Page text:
Tuesday, July 2, 2013

Magic Cake

Believe in yourself! Have faith in your abilities! Without a humble but reasonable confidence in your own powers you cannot be successful or happy. – Norman Vincent Peale 

Cakes are bastards. If you don’t do everything “just so” they’re like a little tyrant that will take a tantrum in your oven.

Case in point? The other night I made a banana cake (not loaf) with cream cheese icing. It was a super, head-on, massive meltdown “Pinterest Fail.” It went in the garbage.

This is egg whites whipped
to "stiff peaks."
I needed a little self-justification – I can bake, I know I can! – so I decided to make this cake and write down exactly what you need to do. Not just the directions, but how you can go wrong.

“Baking” is a series of chemical reactions. Not so with cooking. The two shouldn’t be confused. You can fiddle with cooking recipes. Baking? Watch your step. It’s a pasture full of cow patties waiting to be stepped in.

Hopefully my laborious directions below will be at least a little useful.

You would think I would make a normal cake to give basic directions, but oh no. It's me of course. This cake is a bit special/unusual. First it’s a “magic” cake. That means it's to magically separate into distinct layers when baked.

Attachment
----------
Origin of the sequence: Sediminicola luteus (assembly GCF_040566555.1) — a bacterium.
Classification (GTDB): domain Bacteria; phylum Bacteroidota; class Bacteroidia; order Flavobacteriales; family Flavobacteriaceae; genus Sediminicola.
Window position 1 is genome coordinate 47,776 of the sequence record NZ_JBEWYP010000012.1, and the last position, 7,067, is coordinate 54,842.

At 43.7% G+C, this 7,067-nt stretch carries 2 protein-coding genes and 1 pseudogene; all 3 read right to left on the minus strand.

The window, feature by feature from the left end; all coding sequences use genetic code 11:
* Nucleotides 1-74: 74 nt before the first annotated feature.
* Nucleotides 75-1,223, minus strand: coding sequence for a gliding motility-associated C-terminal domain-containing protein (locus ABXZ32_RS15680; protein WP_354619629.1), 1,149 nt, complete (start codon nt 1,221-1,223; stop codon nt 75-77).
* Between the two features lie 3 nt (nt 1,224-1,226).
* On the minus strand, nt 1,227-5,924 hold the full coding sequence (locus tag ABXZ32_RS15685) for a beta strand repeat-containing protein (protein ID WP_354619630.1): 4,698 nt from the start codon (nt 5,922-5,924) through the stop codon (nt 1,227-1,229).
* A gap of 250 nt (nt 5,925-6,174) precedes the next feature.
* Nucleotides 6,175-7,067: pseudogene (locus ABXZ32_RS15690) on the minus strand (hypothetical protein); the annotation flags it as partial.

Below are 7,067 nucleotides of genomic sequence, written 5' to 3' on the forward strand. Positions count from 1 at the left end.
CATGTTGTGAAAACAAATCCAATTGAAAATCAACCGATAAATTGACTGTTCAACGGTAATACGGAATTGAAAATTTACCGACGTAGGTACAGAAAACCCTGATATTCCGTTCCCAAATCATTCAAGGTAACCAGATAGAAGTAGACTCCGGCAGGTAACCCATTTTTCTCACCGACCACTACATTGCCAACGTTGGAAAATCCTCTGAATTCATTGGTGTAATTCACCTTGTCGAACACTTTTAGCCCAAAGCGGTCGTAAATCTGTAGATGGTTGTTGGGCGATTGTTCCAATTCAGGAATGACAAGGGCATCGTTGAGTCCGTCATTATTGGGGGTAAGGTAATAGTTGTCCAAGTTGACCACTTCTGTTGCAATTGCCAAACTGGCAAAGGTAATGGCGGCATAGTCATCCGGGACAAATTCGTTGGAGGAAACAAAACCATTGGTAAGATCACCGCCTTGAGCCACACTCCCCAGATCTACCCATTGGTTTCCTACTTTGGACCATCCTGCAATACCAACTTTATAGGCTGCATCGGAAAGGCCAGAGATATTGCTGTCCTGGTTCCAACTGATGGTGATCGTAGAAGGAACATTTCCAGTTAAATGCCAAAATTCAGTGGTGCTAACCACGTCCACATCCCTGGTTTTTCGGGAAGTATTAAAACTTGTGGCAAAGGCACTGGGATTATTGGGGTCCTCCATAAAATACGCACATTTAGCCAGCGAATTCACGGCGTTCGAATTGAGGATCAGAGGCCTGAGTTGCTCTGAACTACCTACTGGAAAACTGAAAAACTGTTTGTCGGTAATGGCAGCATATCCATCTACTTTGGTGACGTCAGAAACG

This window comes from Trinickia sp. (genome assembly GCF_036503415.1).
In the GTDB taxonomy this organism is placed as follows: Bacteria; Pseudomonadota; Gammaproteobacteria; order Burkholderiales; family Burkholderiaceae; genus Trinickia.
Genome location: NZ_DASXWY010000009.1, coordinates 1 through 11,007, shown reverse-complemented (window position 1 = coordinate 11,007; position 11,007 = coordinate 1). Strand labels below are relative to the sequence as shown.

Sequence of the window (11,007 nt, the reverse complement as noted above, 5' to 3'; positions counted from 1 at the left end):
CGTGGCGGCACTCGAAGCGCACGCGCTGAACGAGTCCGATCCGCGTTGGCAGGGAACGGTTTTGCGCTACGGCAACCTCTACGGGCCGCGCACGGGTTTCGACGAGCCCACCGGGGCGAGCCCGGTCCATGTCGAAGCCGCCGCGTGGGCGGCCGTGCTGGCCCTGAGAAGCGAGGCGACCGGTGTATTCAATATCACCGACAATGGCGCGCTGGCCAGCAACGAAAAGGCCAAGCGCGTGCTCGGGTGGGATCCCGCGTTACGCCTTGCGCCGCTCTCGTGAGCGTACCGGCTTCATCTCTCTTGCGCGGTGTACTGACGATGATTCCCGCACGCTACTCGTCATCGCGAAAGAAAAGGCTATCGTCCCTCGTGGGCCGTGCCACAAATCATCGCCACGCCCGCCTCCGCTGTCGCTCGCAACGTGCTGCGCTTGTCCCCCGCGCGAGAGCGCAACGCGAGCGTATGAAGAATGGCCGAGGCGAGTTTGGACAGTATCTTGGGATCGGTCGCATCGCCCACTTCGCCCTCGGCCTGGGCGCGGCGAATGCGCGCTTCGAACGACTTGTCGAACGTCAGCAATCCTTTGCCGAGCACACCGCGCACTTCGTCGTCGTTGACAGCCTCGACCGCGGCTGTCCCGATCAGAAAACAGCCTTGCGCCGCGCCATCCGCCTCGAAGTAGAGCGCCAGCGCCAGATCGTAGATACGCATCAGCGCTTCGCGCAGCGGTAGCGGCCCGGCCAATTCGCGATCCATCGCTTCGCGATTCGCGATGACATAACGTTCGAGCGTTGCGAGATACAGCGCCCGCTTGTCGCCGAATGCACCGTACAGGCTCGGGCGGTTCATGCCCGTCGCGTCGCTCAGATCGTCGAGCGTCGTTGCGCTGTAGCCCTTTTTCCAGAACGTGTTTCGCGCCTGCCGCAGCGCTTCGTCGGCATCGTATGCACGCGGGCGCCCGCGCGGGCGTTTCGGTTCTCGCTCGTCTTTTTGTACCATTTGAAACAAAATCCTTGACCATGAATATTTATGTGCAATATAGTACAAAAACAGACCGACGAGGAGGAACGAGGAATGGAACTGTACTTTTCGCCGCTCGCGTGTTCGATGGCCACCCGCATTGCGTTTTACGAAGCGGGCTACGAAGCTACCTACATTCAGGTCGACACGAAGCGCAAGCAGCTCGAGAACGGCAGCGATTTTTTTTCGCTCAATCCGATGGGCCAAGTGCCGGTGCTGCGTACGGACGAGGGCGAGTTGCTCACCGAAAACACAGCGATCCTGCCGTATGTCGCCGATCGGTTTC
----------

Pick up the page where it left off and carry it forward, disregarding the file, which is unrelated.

Second, it is a separated eggs cake, sometimes called chiffon. There is no baking powder or baking soda used as leavening. It’s all done by stiffly whipped whites. It’s a useful skill to know how. Angel food cake is done the same way.

Yolks and sugar beaten to
"light and fluffy."
This cake is from a site that copied it from another site published all in French. I did not try to translate the original source. My cake didn’t turn out exactly as my source, but pretty close. 

At least I can guarantee my results are real, and probably typical, unlike a lot of cooking sites that have staged pictures of food. Pretty, but real?

There wasn’t three distinct layers. There was two. One was a very light cake layer and the bottom a sturdy, pudding-esque layer. Still very good. I ate 1/3 of it and am still alive.

And it boosted my confidence about cake after the abject failure of the banana one I chucked in the compost.

So here we go, into the "wonderful" world of cake.

Magic Cake
Prep: 15 min  |  Bake: 45-60 min  | helpful hints are in red
4 eggs, separated
1 tsp vanilla extract
3/4 cup sugar
1/2 cup butter, melted
3/4 cup of flour
2 cups milk
powdered sugar for dusting

Break the whites into the batter gently, taking care not to
deflate them. This is the the last 2/3 of whites being added.
Preheat oven to 325°F. Butter a 8 inch x 8 inch baking dish. Get into the corners and up the sides well. Getting all the surface will help the cake release once it’s baked. That’s kind of important.

Separate the eggs and egg whites into two bowls. Do this by breaking each egg over another small bowl to avoid contamination. There cannot be any egg yolk in with the whites or they won’t whip. Make sure your beaters are very clean as well. Follow these steps and you’ll get maximum volume.